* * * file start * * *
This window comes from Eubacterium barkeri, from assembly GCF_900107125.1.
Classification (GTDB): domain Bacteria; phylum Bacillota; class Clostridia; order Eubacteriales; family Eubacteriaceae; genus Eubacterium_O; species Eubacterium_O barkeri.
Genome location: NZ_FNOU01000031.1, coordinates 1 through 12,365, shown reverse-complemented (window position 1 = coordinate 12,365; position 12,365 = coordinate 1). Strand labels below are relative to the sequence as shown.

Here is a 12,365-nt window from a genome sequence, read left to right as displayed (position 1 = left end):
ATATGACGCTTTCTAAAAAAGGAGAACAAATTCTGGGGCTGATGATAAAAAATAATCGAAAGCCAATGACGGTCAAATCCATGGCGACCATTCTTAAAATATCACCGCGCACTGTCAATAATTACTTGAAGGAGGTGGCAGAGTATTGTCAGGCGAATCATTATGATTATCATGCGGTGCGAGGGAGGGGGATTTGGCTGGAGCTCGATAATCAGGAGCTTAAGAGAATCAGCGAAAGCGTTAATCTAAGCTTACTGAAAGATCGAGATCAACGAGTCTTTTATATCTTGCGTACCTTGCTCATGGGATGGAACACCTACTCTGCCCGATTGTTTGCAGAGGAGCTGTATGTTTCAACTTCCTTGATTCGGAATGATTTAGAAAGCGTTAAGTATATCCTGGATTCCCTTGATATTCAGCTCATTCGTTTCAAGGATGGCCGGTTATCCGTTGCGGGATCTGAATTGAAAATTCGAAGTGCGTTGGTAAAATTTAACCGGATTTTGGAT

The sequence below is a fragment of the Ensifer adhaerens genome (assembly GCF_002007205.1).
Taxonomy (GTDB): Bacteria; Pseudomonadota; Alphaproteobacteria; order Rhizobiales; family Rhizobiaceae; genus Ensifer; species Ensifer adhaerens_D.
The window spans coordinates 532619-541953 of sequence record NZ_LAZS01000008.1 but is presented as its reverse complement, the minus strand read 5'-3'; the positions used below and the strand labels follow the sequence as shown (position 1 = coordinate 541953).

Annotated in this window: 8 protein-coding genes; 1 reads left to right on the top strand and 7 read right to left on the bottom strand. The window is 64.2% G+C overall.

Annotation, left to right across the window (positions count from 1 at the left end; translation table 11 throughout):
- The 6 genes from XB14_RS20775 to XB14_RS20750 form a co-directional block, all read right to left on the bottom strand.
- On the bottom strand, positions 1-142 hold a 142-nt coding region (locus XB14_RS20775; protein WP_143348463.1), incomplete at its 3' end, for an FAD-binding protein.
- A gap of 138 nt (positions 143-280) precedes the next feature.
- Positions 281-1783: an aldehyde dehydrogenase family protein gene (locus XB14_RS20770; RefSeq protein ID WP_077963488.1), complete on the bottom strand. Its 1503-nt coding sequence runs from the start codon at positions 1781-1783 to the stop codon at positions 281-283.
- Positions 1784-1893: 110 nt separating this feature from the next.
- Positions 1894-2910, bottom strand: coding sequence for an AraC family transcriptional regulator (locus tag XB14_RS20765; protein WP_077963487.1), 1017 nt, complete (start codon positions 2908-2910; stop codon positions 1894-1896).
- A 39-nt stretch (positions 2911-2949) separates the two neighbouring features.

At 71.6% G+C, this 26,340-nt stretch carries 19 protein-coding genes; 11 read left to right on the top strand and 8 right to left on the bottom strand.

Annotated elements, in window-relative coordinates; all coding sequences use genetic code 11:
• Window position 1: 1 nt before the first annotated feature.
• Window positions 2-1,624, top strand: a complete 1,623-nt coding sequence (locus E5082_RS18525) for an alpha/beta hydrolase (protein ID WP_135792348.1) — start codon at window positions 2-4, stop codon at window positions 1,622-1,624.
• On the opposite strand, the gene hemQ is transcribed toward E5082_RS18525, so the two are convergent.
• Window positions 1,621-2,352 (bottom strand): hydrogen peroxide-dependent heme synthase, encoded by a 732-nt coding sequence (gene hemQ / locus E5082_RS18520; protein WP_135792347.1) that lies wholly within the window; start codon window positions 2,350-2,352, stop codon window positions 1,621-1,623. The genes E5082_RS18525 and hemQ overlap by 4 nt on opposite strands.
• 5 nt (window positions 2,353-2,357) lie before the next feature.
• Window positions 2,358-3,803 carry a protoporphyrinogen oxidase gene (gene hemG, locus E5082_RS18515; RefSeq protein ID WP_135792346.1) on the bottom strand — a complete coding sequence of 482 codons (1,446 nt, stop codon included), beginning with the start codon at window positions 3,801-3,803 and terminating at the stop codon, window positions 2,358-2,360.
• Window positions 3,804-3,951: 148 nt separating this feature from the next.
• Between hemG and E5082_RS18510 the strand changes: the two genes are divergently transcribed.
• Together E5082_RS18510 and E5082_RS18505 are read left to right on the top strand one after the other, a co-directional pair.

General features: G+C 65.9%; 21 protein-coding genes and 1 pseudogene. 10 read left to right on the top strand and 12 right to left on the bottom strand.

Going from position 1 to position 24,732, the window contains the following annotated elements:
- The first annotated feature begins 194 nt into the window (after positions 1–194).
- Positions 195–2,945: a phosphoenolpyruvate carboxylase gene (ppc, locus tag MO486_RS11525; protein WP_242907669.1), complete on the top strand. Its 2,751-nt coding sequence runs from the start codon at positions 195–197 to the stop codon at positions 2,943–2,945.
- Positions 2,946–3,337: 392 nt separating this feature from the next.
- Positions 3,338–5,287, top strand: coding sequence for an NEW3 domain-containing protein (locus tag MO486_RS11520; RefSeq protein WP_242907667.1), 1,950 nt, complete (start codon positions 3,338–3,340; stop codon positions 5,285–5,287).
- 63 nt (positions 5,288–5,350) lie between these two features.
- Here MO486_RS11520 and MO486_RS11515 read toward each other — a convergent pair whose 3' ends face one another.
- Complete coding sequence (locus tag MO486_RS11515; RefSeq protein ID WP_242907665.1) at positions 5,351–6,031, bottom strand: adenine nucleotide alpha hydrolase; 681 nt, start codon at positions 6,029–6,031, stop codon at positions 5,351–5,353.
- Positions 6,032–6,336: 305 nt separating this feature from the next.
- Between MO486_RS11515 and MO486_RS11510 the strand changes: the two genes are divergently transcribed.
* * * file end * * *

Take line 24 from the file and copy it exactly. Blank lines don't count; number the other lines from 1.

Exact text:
• 5 nt (window positions 2,353-2,357) lie before the next feature.